A woman accused of participating in the January 6 riots in the U.S. Capitol asked a federal judge for permission to leave the country on vacation later that month – and got it.
In a lawsuit on Monday, Jenny Louise Cudd’s attorneys sought the blessing of traveling to Mexico’s Riviera Maya from February 18-21 to attend a prepaid “work-related bonding retreat” with their co-workers and spouses.
Cudd, a small business owner in Midland, Texas, is currently being released in court after being charged with two offenses, including entering a federal building without permission and messing around.
The file received by the US TODAY found that Cudd had no criminal record and was in contact with her attorney and investigative officer, who had no objection to her proposed itinerary. The prosecutors took “no position” on the motion.
A U.S. judge approved the motion and ordered that their pre-trial travel restrictions be changed to allow the four-day trip.
Under the terms of her release, she will only be allowed to travel to Washington if she appears in court or meets with her lawyers or investigative officers.
Cudd was one of many that confirmed participation in the uprising on social mediaA Facebook video says, “I was here today, January 6th, when the new revolution began in the Capitol.”
The FBI said their videos and photos brought them to the Capitol during the riot.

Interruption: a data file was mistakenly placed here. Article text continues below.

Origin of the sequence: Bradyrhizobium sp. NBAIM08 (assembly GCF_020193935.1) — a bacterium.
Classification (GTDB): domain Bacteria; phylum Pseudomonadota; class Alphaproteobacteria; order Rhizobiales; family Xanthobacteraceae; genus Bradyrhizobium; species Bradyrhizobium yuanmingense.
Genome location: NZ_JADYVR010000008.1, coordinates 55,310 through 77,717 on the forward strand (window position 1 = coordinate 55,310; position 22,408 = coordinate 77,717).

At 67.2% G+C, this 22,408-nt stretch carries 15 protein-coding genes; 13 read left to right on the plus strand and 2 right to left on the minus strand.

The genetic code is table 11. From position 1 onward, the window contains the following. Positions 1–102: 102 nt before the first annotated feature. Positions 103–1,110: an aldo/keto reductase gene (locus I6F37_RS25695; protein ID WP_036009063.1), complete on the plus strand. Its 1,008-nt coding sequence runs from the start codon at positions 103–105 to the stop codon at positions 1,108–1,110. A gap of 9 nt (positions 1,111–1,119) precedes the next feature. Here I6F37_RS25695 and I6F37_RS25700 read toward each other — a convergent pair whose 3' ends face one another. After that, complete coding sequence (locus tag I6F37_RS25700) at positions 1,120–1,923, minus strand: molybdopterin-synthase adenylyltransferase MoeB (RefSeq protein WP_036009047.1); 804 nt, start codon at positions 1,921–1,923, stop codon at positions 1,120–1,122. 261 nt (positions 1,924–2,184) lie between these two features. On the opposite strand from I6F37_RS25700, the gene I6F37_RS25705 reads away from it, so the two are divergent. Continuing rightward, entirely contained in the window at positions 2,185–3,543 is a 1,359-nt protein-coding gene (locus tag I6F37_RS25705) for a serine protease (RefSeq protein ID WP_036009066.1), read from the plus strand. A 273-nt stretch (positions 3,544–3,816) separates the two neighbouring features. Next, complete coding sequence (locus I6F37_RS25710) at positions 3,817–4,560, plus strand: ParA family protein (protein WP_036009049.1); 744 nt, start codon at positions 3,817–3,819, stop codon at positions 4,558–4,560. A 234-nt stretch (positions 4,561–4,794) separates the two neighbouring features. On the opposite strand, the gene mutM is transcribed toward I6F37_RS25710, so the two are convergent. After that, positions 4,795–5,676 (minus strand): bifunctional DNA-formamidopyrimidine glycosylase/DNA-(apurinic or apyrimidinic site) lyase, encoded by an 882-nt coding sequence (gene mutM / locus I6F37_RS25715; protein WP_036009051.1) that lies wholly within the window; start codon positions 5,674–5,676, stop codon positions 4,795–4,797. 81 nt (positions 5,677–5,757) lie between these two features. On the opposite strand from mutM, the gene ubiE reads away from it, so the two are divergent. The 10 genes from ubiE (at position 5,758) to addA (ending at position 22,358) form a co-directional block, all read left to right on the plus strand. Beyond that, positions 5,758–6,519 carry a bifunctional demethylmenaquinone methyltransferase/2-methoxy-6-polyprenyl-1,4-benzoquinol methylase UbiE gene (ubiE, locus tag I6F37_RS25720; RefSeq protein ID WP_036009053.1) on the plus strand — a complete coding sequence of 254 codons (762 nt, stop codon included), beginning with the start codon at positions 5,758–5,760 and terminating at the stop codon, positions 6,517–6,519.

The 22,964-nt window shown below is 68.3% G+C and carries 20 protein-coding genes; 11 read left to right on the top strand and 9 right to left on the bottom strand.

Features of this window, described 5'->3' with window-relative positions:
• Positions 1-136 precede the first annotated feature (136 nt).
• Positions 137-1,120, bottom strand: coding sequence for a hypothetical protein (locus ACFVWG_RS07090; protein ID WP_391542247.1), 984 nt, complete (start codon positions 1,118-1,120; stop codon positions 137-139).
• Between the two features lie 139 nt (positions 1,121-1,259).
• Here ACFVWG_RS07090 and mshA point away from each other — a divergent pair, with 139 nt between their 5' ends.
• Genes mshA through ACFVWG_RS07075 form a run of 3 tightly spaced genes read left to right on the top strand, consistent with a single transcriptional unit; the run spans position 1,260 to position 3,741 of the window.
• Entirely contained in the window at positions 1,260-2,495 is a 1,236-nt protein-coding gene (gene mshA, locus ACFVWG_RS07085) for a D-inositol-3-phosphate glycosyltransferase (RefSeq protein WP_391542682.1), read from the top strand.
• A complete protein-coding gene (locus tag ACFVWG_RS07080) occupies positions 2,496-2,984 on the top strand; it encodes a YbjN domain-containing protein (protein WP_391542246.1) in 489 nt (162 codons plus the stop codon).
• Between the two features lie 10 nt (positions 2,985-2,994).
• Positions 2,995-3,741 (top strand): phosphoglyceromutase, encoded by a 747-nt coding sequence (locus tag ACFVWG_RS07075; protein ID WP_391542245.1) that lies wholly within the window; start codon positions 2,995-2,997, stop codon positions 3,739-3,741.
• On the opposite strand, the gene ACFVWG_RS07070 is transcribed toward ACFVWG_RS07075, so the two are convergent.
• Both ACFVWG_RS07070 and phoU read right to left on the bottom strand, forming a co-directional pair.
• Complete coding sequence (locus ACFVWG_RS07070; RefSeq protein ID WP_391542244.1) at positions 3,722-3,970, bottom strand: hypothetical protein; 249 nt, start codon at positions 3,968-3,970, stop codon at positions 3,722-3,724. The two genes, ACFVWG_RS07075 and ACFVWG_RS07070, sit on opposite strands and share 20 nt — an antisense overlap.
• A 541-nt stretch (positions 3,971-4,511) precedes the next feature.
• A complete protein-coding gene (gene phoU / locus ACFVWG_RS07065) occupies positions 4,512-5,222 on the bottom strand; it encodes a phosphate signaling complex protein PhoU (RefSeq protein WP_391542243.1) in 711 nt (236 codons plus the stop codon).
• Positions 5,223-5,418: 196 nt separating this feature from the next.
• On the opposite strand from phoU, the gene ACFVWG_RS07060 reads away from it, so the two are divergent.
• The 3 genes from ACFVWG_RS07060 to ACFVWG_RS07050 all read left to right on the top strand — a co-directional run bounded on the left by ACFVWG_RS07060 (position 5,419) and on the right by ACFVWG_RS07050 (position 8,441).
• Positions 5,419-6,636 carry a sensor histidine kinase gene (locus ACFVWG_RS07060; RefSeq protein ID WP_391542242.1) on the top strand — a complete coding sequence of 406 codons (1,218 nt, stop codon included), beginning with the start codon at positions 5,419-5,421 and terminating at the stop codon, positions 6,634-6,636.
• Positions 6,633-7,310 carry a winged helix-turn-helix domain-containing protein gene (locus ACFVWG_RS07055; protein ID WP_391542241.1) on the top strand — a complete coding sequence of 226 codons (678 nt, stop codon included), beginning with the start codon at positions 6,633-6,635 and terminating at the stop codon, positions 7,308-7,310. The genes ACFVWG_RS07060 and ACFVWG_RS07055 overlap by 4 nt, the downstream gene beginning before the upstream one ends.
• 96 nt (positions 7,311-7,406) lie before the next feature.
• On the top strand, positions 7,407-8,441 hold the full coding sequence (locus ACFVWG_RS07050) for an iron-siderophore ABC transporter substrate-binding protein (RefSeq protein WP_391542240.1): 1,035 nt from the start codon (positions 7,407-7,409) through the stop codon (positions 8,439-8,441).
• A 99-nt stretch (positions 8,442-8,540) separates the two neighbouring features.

After an inflammatory speech by then-President Donald Trump in front of the White House, rioters stormed the Capitol to prevent Vice President Mike Pence and Congress from confirming the election of the electoral college and declaring Joe Biden the winner of the 2020 presidential election.
She added, “This is all raw and I’ll swear. I’m so (explosively) crazy, I can’t even see clearly and my heart is breaking for my country.”
In an interview with Texas ABC partner NewsWest 9She denied any wrongdoing and said, “I went into the Capitol legally and did nothing to harm anyone or destroy property.” She also said she did not have any weapons or ammunition in the Capitol.
The viral videos generated negative attention for her florist, Becky’s Flowers.
Cudd announced to the ABC daughter that she had received “seven different death threats” and received her business 500 negative reviews on Google from across the country rather than local customers.
“So you’re trying to cancel me because I stood up for what I believe in, and I can tell you that – and I’ve told everyone – I would do it again in a heartbeat,” said Cudd.